Meatballs are one of those incredible inventions that travel the world uniting cuisines from across the globe.
Polpette is a word denoting Italian meatballs, traditionally consisting of ground beef or veal that is shaped into small balls. These meatballs are usually enriched with a wide variety of ingredients such as parsley, eggs, garlic, mashed potatoes & Parmigiana Reggiano.
Although some might think that polpette are served with pasta, that is mostly a North American thing. Italian polpetti are typically consumed on their own as a snack, appetizer or finger food.
These little meatballs are incredibly soft due to the good amount of mashed potatoes in them. Instead of being appetizers, I added some extra veggies to make it a main course. We really enjoyed the whole combination.
Fried Meatballs w/ Potato
In a saucepan, cover the potatoes with cold water & boil gently until tender.
In a large skillet, combine oil with 1/2 tsp minced garlic & the rosemary. Cook over moderately high heat, stirring frequently, until the garlic is fragrant but not colored. Add the ground meat, breaking it up with a wooden spoon. Season with salt & pepper, cook stirring occasionally until browned. Drain any fat from meat & transfer to a large bowl.
In a small bowl, soak the bread in the milk for a few minutes; it should absorb as much as possible.
Drain the potatoes as soon as they are tender. Peel them while still hot & mash or rice them. Place in the bowl with the meat; add soaked bread & remaining 1/2 tsp garlic, parsley, 1 egg & the Parmesan cheese. Mix thoroughly.
Break the remaining egg into a small bowl & beat it lightly with 2 Tbsp water. Spread the bread crumbs on a plate. Lightly roll the meat mixture into 1-inch balls. Dip the meatballs first in the beaten egg, lifting them out one at a time & letting any excess egg drip back into the bowl. Roll them in the bread crumbs & set aside on a platter.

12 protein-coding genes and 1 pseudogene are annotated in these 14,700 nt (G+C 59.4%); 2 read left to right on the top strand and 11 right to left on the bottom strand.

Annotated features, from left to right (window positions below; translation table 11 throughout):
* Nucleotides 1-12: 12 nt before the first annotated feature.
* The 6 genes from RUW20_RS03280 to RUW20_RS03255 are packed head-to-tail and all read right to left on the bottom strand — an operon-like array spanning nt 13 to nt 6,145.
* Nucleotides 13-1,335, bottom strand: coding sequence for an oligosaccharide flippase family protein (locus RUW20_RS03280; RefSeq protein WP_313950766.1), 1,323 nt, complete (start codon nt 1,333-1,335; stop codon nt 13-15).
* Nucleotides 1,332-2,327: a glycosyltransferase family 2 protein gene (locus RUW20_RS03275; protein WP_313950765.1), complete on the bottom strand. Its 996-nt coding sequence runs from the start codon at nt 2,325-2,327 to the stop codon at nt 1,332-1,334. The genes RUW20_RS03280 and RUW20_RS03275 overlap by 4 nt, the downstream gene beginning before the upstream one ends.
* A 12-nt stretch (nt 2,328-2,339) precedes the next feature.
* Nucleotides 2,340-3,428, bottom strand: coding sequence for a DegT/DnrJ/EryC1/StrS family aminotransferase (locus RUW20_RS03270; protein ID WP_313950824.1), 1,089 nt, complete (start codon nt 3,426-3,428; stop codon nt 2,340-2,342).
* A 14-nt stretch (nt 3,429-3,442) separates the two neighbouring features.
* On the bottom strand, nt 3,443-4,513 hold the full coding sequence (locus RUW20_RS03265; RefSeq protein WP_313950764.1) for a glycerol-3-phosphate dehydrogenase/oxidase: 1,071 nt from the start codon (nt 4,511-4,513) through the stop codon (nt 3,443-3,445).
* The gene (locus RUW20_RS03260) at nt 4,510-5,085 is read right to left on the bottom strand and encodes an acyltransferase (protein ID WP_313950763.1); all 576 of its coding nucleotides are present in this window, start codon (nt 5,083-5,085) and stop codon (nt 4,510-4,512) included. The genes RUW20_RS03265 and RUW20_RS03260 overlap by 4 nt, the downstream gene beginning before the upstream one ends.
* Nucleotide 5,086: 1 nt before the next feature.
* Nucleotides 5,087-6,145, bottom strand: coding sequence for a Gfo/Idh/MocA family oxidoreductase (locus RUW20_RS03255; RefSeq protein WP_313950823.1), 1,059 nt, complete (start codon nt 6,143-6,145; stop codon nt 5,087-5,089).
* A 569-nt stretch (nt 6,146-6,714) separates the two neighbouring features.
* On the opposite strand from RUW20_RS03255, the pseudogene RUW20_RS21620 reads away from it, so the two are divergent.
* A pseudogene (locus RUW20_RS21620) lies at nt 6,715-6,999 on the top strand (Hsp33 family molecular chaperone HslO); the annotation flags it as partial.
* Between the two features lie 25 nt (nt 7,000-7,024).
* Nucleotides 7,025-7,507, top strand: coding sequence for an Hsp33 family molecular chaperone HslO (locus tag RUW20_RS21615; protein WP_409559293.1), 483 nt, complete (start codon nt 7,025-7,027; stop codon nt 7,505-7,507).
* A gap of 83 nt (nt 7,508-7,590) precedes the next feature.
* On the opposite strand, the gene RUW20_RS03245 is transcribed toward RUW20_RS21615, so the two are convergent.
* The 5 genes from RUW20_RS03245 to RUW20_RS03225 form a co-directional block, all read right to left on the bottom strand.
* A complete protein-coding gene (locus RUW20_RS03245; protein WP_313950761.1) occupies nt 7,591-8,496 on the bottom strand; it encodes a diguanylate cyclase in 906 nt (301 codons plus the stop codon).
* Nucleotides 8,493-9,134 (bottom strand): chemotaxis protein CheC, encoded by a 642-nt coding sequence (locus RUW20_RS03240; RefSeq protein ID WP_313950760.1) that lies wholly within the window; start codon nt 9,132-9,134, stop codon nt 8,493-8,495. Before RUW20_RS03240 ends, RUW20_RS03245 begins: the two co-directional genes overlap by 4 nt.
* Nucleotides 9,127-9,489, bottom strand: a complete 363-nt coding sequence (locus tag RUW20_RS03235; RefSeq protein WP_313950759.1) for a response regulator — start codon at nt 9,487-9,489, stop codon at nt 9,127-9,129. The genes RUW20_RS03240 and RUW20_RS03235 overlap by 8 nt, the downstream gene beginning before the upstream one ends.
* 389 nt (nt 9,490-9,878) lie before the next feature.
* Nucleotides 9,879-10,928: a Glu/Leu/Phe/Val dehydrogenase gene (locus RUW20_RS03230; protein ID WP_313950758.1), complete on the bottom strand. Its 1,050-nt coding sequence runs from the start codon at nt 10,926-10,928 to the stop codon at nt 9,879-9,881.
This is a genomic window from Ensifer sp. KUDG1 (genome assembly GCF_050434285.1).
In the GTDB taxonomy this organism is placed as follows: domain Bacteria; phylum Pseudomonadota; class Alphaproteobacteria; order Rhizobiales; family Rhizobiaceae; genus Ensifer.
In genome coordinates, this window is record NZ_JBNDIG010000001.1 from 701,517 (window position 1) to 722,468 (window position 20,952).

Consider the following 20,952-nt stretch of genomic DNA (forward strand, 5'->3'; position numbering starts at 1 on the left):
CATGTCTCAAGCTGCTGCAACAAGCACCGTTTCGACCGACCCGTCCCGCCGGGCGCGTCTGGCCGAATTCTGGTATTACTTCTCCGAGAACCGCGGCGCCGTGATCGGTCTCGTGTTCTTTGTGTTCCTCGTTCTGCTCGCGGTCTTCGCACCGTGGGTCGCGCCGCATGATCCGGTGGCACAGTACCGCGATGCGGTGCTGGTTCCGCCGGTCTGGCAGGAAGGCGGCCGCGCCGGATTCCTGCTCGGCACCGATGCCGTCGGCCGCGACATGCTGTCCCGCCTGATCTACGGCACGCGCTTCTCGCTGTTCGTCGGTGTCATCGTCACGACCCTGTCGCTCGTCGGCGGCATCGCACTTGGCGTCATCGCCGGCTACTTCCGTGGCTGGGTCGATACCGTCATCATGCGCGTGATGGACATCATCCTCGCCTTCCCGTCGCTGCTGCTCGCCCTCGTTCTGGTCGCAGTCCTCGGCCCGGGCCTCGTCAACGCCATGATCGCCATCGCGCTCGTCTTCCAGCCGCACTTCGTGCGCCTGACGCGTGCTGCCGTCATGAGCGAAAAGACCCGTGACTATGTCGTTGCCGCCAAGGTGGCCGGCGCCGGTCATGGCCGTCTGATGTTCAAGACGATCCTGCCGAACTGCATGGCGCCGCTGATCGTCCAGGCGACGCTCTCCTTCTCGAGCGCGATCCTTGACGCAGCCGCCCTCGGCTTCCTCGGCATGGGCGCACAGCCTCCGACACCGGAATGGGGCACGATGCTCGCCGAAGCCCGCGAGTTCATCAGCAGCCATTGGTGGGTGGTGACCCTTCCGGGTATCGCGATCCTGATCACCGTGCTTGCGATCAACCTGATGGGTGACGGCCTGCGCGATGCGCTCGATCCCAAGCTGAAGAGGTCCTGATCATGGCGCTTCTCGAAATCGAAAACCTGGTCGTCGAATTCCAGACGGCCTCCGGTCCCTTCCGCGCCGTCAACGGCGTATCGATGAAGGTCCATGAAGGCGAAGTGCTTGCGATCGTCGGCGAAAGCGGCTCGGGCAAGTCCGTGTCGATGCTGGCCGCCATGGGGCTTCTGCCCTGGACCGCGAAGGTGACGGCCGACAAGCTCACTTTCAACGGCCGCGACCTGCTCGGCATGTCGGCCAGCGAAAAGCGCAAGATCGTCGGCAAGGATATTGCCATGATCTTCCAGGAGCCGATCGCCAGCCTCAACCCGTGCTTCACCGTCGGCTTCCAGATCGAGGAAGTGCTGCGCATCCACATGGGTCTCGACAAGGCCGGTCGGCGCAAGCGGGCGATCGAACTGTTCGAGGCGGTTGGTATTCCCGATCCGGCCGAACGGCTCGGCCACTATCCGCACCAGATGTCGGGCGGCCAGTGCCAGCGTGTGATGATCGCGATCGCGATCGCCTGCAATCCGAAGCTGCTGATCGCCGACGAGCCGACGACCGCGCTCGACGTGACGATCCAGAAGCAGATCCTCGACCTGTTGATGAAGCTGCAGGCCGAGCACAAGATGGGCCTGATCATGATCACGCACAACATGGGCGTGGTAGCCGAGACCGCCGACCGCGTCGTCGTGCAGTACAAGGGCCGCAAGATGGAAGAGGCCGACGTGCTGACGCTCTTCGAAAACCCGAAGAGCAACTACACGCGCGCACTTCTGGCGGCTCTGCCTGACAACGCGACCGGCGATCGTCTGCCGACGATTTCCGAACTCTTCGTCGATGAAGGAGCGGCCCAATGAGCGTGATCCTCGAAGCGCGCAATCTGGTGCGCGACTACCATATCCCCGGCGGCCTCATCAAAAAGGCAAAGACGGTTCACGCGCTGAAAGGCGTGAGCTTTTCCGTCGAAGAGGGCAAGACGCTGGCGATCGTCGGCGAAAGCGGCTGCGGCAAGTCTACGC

Pour about 1/2-inch veg oil into a large skillet & heat. Add as many meatballs as will fit loosely in the pan & fry, turning as necessary, until evenly browned all over, about 4 minutes. Transfer the browned meatballs to a wire rack or paper towels. Continue to fry remaining meatballs. For our supper I added some mushrooms & peppers.
Kumquats are believed to have originated in China with their earliest historical mention being around the 12th century. Orange in color, this small bite-sized fruit can be eaten skin and all. The peel is the sweetest part of the fruit and the sourness comes from the pulp, seeds and juice.
Unlike it’s citrus kin, kumquats are able to withstand low temperatures and frost. A small evergreen shrub that can also be hydrophytic, which means they can grow in aquatic environments, and the fruits will drift towards the shore during harvest season. Kumquats are in season January thru April.
Commonly cultivated in Asia, the Middle East, parts of Europe and the southern United States. They can be used in every imaginable combination including pies, cookies, smoothies, ice cream, marmalade, marinades, salsa and vinaigrette. My choice today is in a stuffing for chicken breast. The combination of kumquats and orange tastes very unique.
Kumquat & Walnut Stuffed Chicken Breast
Wash & chop kumquats (do not peel). In a small bowl, combine with walnuts, onion & pepper.
Between two pieces of plastic wrap, pound chicken breasts to an even thickness. Spoon half of the filling on each breast. Fold over to encase filling; secure with picks if necessary. Preheat oven to 350 F.
Set out 3 shallow dishes. In one combine bread crumbs, orange zest & parsley; fill another with orange juice & in third beat the egg with water. Dip each stuffed breast carefully in orange juice, then in bread crumb mixture to coat, then in beaten egg & again in bread crumbs. Place coated breasts, seam side down, on a lightly buttered baking pan. Drizzle with melted butter.
Bake, covered, 30 minutes. Uncover & bake 10 more minutes or until chicken is cooked through.